Evaluating the Inflammatory and Genotoxic Effects of Smokeless Tobacco Using a Human Organotypic Model of Oral Epithelium

Bridget Breyfogle, Jonathan Oldach, Patrick Hayden, Mitch Klausner, Michael Bachelor

In addition to the well-known effects of tobacco use on the causation of lung and cardiovascular disease, tobacco use is also implicated as a major cause of oral cavity disease that leads to thousands of deaths per year. Snus, a smokeless tobacco applied to the oral cavity, has been proposed as a less harmful alternative to smoking although its safety has not been adequately evaluated. The objective of this study was to evaluate the cytotoxic, genotoxic and inflammatory effects of snus using an in vitro model of human oral mucosa (EpiOralTM). EpiOral tissues were treated topically with 5 or 25 milligrams of snus for 24-48 hours and evaluated for cytotoxicity by MTT. Tissues treated with 5 mg of snus had comparable viability to vehicle treated controls while those treated with 25 mg displayed approximately a 20% decrease in viability after 24 and 48 hours of exposure. Histological analysis revealed hyperchromic staining in tissues treated with 5 mg of snus at 24 hours post-treatment whereas tissues treated with 25 mg of snus displayed a significant amount of sloughing of the apical layers. Following treatment, an inflammation-specific cytokine panel was used to analyze markers of inflammation at 24 and 48 hours post treatment. Of the cytokines analyzed, significant increases (1.5-2 fold) in IP-10, GM-CSF and RANTES were observed at both 24 and 48 hours post treatment in tissues treated with 25 mg of snus. As a measure of genotoxicity, the presence of γ-H2AX foci (specifically, phosphorylation at Serine 139) was evaluated in treated tissues. γ-H2AX is a phosphorylated derivative of the H2AX histone and is tightly bound to double strand DNA break sites, therefore serving as a biomarker of genotoxic insult. γ-H2AX foci were readily detected in the apical layer of tissues treated with 25 mg of snus at 24 and 48 hours post treatment. These results demonstrate the utility of this organotypic oral tissue model to evaluate the safety of smokeless tobacco products.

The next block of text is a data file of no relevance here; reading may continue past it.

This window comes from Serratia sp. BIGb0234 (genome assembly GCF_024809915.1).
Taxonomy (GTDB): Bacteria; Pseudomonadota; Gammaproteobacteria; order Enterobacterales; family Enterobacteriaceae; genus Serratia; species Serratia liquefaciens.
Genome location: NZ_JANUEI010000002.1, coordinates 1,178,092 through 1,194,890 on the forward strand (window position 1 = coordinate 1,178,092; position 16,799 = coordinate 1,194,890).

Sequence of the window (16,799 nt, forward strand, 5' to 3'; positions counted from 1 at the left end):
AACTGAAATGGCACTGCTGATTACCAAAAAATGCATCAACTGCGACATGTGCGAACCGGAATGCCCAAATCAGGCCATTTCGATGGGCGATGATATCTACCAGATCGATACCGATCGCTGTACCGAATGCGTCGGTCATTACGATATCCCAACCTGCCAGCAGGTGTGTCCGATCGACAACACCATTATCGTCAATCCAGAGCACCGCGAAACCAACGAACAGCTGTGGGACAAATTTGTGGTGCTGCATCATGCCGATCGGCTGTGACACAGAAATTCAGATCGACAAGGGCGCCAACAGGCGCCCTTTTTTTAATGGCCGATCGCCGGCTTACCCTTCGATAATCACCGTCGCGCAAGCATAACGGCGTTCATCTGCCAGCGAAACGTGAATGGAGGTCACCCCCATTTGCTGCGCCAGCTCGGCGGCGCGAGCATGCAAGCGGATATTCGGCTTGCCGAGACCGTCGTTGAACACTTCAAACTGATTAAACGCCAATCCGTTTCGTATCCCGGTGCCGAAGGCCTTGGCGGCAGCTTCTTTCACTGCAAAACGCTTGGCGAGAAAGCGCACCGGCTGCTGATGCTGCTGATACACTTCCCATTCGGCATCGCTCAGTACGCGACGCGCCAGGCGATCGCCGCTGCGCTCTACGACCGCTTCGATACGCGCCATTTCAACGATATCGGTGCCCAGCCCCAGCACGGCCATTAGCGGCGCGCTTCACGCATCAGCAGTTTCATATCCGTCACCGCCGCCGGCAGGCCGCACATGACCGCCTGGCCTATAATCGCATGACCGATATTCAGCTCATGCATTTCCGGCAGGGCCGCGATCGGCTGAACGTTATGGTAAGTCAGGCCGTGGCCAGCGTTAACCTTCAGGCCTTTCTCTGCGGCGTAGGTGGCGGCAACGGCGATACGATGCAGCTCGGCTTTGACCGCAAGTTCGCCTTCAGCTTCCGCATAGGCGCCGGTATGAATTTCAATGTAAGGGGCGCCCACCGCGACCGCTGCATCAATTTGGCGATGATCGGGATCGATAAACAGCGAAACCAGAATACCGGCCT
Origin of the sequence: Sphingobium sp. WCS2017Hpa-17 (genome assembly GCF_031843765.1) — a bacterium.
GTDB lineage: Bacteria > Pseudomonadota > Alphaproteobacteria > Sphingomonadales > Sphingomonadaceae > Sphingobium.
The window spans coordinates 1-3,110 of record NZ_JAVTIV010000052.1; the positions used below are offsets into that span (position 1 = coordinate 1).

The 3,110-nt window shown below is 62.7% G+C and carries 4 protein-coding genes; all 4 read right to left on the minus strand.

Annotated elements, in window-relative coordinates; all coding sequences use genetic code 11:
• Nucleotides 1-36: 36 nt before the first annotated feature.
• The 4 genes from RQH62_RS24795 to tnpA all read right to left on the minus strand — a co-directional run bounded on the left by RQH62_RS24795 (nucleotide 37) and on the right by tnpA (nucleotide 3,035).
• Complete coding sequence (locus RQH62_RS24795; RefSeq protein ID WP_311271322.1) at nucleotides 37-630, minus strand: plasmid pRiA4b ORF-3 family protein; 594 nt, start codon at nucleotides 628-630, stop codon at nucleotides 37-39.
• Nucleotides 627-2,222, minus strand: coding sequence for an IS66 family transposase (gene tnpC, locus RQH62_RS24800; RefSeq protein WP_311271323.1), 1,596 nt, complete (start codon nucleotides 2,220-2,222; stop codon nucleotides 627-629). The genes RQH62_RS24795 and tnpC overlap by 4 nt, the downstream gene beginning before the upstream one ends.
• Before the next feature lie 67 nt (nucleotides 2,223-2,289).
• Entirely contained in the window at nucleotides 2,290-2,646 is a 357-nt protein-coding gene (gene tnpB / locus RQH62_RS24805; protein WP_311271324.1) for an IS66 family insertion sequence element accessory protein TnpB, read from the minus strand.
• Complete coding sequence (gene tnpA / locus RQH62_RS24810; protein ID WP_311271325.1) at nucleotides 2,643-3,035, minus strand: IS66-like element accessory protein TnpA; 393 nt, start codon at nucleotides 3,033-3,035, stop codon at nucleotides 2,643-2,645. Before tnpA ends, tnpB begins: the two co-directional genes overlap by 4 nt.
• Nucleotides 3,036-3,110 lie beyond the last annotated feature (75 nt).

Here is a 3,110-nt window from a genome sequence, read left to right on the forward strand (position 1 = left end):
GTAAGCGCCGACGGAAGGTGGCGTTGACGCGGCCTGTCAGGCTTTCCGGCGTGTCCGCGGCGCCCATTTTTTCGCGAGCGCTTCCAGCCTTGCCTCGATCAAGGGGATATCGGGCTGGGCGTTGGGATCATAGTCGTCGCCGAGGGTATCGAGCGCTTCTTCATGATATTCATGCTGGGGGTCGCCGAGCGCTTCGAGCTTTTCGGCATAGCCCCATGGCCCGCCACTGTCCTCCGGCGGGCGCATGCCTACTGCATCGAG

ORL-200, IP-10, CYP1A1, CYP1B1, Histone H2AX(S139), smokeless tobacco, DNA damage

Materials Tested

Snus, CRP1 smokeless tobacco extract

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